Setting boundaries, getting comfortable with credit and leveraging your unfair advantage are all strategies to help sole traders get ahead
For every business owner who makes the headlines, appears on Dragons Den or has their face looking out at you from the shelf of an airport bookshop, there are thousands of others who tell a different business story – sole traders who are able to achieve growth that big players envy.
Sole traders make up a huge proportion of business owners: these are people who are providing for themselves and their families, working directly with clients and delivering promises every day.
A sizeable majority of businesses start as sole traders. It is the simplest way to start a business and with platforms such as eBay, Etsy and Fivr, the store is already built: all you need to do is lay out your stall and set your prices. This is particularly attractive to tech-savvy young people with an entrepreneurial streak and an understanding of what they and their friends want to buy.
Simple to start, but perhaps not so simple to run: every decision, from pricing goods to writing copy for websites, rests with one person. What should sole traders do to ensure that they not only have healthy businesses that reward the time it takes to run them, but to actively grow and pay back to their founder?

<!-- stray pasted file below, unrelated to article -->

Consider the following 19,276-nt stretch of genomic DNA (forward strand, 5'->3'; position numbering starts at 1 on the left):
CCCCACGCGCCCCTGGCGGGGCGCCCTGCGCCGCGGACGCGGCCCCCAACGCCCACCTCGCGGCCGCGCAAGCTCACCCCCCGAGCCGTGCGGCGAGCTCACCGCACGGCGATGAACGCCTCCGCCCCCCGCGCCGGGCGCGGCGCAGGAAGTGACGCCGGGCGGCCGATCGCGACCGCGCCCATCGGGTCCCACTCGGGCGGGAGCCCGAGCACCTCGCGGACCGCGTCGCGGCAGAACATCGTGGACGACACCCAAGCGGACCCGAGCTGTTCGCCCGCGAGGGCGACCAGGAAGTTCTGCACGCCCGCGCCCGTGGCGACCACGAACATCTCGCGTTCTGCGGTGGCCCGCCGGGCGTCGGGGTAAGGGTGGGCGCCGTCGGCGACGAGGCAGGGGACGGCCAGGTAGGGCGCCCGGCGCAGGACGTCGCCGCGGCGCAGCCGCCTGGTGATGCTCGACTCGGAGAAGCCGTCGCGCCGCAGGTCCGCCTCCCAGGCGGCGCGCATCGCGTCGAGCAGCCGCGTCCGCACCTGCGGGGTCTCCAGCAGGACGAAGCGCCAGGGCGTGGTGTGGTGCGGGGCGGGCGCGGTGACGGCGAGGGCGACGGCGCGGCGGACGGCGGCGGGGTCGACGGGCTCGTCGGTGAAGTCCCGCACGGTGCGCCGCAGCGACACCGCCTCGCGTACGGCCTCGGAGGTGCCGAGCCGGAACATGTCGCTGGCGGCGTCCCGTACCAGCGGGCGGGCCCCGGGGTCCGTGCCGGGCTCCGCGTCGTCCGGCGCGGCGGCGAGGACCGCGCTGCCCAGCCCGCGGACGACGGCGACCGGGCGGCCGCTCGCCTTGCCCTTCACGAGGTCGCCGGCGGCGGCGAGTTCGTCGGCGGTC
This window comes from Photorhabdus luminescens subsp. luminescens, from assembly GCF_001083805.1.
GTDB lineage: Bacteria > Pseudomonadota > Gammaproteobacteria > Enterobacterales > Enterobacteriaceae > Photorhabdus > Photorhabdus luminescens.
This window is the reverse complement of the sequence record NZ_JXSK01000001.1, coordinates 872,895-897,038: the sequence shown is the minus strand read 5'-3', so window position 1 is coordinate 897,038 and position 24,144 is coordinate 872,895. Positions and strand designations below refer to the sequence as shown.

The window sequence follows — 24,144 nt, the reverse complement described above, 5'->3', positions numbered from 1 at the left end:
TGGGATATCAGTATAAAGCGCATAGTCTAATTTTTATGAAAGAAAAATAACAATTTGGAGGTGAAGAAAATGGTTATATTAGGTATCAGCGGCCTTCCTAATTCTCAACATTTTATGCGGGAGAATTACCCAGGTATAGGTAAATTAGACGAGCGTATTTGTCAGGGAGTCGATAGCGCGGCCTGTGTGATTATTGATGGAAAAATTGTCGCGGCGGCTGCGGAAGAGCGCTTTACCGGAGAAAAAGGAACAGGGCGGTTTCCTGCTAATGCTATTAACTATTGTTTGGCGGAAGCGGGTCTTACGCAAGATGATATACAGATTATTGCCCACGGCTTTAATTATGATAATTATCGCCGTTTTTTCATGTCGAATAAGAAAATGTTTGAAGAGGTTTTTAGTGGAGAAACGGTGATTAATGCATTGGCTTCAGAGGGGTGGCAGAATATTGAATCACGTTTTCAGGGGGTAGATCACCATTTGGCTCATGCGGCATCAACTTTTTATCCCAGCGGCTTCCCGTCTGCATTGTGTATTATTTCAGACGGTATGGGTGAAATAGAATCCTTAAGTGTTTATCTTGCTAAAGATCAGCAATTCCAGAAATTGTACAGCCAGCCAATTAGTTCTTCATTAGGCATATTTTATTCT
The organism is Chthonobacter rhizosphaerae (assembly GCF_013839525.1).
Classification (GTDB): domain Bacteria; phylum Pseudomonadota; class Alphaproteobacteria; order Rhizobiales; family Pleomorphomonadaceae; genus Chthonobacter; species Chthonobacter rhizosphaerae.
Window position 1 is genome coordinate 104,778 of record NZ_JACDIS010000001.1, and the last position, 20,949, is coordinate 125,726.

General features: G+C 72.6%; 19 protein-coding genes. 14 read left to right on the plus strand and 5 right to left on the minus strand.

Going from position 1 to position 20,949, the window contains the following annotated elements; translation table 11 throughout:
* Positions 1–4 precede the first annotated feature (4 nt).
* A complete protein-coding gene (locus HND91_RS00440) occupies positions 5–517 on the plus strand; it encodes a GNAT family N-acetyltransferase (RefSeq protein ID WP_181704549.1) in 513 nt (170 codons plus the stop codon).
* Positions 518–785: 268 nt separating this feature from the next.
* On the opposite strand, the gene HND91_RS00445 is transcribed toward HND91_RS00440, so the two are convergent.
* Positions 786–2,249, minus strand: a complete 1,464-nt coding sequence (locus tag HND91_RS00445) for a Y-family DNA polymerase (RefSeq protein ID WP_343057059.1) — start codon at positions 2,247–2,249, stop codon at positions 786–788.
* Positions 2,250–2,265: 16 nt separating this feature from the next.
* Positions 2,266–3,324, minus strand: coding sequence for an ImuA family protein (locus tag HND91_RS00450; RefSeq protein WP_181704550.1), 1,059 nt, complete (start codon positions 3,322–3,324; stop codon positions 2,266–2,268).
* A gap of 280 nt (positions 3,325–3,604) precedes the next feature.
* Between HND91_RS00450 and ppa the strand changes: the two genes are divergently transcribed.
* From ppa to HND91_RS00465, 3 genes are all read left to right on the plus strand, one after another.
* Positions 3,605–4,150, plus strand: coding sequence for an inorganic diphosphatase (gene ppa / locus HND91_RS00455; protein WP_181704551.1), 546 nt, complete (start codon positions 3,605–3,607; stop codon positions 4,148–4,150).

The most important thing for sole traders to do is to know where to draw the line between business and personal. This line can become blurred, especially if you find yourself using one bank account for business transactions and personal purchases: doing the accounts can suddenly become more time consuming and complex when you have to go through every item line by line.
I would argue that separate bank accounts are essential. You should also make sure that you have a clear boundary between work and personal life – a boundary that can become very porous if you start asking friends for help (or to become customers).
If you’ve always muddled along, I would recommend that you stop now and draw a line in the sand: you might find that when you treat business like business, you are able to make more objective decisions about how you run it – and find it easier to achieve what you set out to achieve in the first place.
The other issue to tackle is outsourcing: as you are making every decision, you are limited in the number of these you can make in a day. Outsourcing the things you cannot do (or cannot do easily) is a solution. Many sole traders will outsource to an accountant, particularly if numbers are not your strong suit, or you find the rules around tax confusing (as an accountant, I know that the rules are meant to be confusing).
There are plenty of other tasks to outsource: marketing, manufacturing and website design are three examples. If you work from home as many sole traders do, you might find you are spending time doing housework rather than attending to your business (especially if you’re living with someone who has a 9-5 job): there is a strong business case for outsourcing this!